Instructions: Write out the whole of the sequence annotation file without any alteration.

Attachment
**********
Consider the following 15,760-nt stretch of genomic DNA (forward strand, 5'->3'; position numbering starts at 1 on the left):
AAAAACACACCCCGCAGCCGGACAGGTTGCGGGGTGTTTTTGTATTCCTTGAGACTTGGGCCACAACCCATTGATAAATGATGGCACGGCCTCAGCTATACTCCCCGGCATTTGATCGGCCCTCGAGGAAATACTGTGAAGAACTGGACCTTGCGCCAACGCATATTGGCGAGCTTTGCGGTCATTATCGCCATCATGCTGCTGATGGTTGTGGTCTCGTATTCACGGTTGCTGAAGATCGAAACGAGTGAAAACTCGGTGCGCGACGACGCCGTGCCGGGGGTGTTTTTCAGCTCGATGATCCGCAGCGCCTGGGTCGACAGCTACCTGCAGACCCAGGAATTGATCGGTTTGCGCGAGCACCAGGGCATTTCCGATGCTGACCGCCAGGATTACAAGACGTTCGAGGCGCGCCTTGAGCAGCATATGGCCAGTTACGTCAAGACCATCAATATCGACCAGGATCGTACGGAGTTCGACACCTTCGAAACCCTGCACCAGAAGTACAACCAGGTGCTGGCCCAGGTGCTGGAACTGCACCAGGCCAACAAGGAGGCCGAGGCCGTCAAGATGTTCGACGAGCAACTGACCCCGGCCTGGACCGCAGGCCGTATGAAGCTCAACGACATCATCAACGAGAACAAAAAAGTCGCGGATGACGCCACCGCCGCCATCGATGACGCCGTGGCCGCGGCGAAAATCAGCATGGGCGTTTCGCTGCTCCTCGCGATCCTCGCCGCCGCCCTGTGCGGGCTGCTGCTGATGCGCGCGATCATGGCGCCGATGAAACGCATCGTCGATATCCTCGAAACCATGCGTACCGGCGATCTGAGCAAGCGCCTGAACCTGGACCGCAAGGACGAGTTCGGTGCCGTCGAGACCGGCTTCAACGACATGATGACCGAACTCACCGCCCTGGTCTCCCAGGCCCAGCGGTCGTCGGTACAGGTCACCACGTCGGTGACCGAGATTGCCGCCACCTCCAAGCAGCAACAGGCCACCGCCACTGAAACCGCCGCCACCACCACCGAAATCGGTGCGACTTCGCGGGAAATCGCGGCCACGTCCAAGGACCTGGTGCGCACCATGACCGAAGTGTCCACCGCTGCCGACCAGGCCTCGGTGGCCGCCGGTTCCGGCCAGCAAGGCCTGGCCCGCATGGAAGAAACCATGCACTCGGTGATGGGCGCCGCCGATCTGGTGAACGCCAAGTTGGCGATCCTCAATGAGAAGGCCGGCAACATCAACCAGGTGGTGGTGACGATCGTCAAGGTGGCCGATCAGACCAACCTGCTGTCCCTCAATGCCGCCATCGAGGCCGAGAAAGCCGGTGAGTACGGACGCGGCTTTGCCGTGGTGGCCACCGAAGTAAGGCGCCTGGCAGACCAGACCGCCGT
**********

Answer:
Consider the following 15,760-nt stretch of genomic DNA (forward strand, 5'->3'; position numbering starts at 1 on the left):
AAAAACACACCCCGCAGCCGGACAGGTTGCGGGGTGTTTTTGTATTCCTTGAGACTTGGGCCACAACCCATTGATAAATGATGGCACGGCCTCAGCTATACTCCCCGGCATTTGATCGGCCCTCGAGGAAATACTGTGAAGAACTGGACCTTGCGCCAACGCATATTGGCGAGCTTTGCGGTCATTATCGCCATCATGCTGCTGATGGTTGTGGTCTCGTATTCACGGTTGCTGAAGATCGAAACGAGTGAAAACTCGGTGCGCGACGACGCCGTGCCGGGGGTGTTTTTCAGCTCGATGATCCGCAGCGCCTGGGTCGACAGCTACCTGCAGACCCAGGAATTGATCGGTTTGCGCGAGCACCAGGGCATTTCCGATGCTGACCGCCAGGATTACAAGACGTTCGAGGCGCGCCTTGAGCAGCATATGGCCAGTTACGTCAAGACCATCAATATCGACCAGGATCGTACGGAGTTCGACACCTTCGAAACCCTGCACCAGAAGTACAACCAGGTGCTGGCCCAGGTGCTGGAACTGCACCAGGCCAACAAGGAGGCCGAGGCCGTCAAGATGTTCGACGAGCAACTGACCCCGGCCTGGACCGCAGGCCGTATGAAGCTCAACGACATCATCAACGAGAACAAAAAAGTCGCGGATGACGCCACCGCCGCCATCGATGACGCCGTGGCCGCGGCGAAAATCAGCATGGGCGTTTCGCTGCTCCTCGCGATCCTCGCCGCCGCCCTGTGCGGGCTGCTGCTGATGCGCGCGATCATGGCGCCGATGAAACGCATCGTCGATATCCTCGAAACCATGCGTACCGGCGATCTGAGCAAGCGCCTGAACCTGGACCGCAAGGACGAGTTCGGTGCCGTCGAGACCGGCTTCAACGACATGATGACCGAACTCACCGCCCTGGTCTCCCAGGCCCAGCGGTCGTCGGTACAGGTCACCACGTCGGTGACCGAGATTGCCGCCACCTCCAAGCAGCAACAGGCCACCGCCACTGAAACCGCCGCCACCACCACCGAAATCGGTGCGACTTCGCGGGAAATCGCGGCCACGTCCAAGGACCTGGTGCGCACCATGACCGAAGTGTCCACCGCTGCCGACCAGGCCTCGGTGGCCGCCGGTTCCGGCCAGCAAGGCCTGGCCCGCATGGAAGAAACCATGCACTCGGTGATGGGCGCCGCCGATCTGGTGAACGCCAAGTTGGCGATCCTCAATGAGAAGGCCGGCAACATCAACCAGGTGGTGGTGACGATCGTCAAGGTGGCCGATCAGACCAACCTGCTGTCCCTCAATGCCGCCATCGAGGCCGAGAAAGCCGGTGAGTACGGACGCGGCTTTGCCGTGGTGGCCACCGAAGTAAGGCGCCTGGCAGACCAGACCGCCGT